Derek Chauvin, who was fired from the Minneapolis Police following the incident, has been charged with third-degree murder in connection with Floyd's death. Chauvin had his knee on Floyd’s neck for nearly nine minutes, including about three minutes while Floyd was unresponsive, according to court documents.

Three other officers who were on the scene -- Thomas Lane, J.A. Kueng and Tou Thao -- have not been charged but an investigation is still ongoing, according to Minnesota Attorney General Keith Ellison.

"You can't stop thinking about that," said sports journalist and ABC News contributor Christine Brennan. "The side-by-side visuals are everything, and because we are such a visual society, because photos and video matters so much to us ... that then brings Colin Kaepernick back into the conversation in a big way. If people had forgotten him or pushed him out of their memory, [Kaepernick] has come flooding back because of the visual, and then because he was right."

Kaepernick, who hasn't played in the NFL since 2016, sparked a movement after first taking a knee on the field in August 2016, with several other athletes following his example -- the first of which was then-teammate Eric Reid. It is widely viewed that Kaepernick was blacklisted from the NFL due to his on-field protest.

Over the past couple of seasons, on-field protests have waned, but Reid -- along with players Kenny Stills and Albert Wilson -- has continued to take a knee.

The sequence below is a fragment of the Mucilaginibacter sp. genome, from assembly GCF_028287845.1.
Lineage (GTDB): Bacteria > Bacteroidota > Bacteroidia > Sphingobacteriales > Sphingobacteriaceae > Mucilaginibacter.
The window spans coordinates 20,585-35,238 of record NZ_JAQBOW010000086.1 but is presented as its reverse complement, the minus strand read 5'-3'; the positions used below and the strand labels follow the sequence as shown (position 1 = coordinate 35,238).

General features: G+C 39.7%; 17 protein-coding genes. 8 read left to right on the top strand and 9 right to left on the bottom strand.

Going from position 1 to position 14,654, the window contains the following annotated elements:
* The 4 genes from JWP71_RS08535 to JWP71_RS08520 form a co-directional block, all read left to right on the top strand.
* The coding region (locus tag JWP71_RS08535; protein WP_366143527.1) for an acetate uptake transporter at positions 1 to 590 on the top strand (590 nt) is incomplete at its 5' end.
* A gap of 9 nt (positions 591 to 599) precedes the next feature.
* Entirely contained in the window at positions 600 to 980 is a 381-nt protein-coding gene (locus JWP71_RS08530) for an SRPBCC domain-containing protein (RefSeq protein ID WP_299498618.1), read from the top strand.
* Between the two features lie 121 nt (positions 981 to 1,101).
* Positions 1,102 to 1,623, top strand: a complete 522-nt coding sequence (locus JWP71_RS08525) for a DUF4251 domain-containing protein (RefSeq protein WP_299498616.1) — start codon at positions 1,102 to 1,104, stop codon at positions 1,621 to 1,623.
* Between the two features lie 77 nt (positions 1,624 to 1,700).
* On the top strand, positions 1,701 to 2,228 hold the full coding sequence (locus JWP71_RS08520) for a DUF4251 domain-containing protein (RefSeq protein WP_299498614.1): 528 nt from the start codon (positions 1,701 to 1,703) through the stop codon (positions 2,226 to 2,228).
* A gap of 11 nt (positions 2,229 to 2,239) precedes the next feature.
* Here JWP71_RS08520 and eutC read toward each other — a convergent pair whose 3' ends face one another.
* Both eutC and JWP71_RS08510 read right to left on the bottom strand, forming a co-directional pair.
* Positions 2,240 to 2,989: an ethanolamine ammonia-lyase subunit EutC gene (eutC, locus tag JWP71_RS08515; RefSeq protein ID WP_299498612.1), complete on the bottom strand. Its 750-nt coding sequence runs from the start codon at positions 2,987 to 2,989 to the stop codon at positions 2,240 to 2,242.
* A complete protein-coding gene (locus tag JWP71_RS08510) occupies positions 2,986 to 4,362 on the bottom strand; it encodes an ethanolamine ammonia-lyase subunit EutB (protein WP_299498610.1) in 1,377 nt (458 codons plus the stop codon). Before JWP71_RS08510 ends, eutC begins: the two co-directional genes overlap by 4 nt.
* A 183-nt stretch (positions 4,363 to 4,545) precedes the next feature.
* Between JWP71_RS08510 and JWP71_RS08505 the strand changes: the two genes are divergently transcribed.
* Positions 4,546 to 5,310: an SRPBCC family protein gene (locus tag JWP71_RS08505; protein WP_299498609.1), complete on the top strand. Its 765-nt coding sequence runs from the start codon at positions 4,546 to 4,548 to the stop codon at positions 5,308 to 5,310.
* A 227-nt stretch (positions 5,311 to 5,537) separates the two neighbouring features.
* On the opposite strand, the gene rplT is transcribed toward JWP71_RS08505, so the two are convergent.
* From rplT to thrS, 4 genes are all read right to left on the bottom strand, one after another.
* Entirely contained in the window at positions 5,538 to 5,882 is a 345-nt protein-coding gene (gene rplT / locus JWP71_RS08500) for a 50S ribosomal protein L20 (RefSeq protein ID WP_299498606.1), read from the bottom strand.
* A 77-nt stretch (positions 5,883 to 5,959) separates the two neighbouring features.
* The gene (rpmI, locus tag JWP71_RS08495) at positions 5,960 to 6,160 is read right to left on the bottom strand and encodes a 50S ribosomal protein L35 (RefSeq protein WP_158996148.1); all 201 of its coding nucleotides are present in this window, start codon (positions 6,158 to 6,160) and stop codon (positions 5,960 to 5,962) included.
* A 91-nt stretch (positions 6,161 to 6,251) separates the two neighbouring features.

Brennan said we "don't know" whether this wave of protests will have an impact on the football field this coming season, but she is "stunned" the NFL has not signed Kaepernick.

"One would think that a team would want to sign him if only for the symbolism of the message that would be set, especially to young people," she said.

Kaepernick filed a grievance against league owners in 2017 alleging that they colluded to ensure that he remained unsigned. The lawsuit has been settled.

The NFL on Saturday released a statement from commissioner Roger Goodell, who offered condolences to the family of George Floyd and said that the league was "greatly saddened by the tragic events" amid nationwide protests.

"The protesters' reactions to these incidents reflect the pain, anger and frustration that so many of us feel," Goodell wrote, adding that the protests "underscore" that "there remains much more to do as a country and as a league."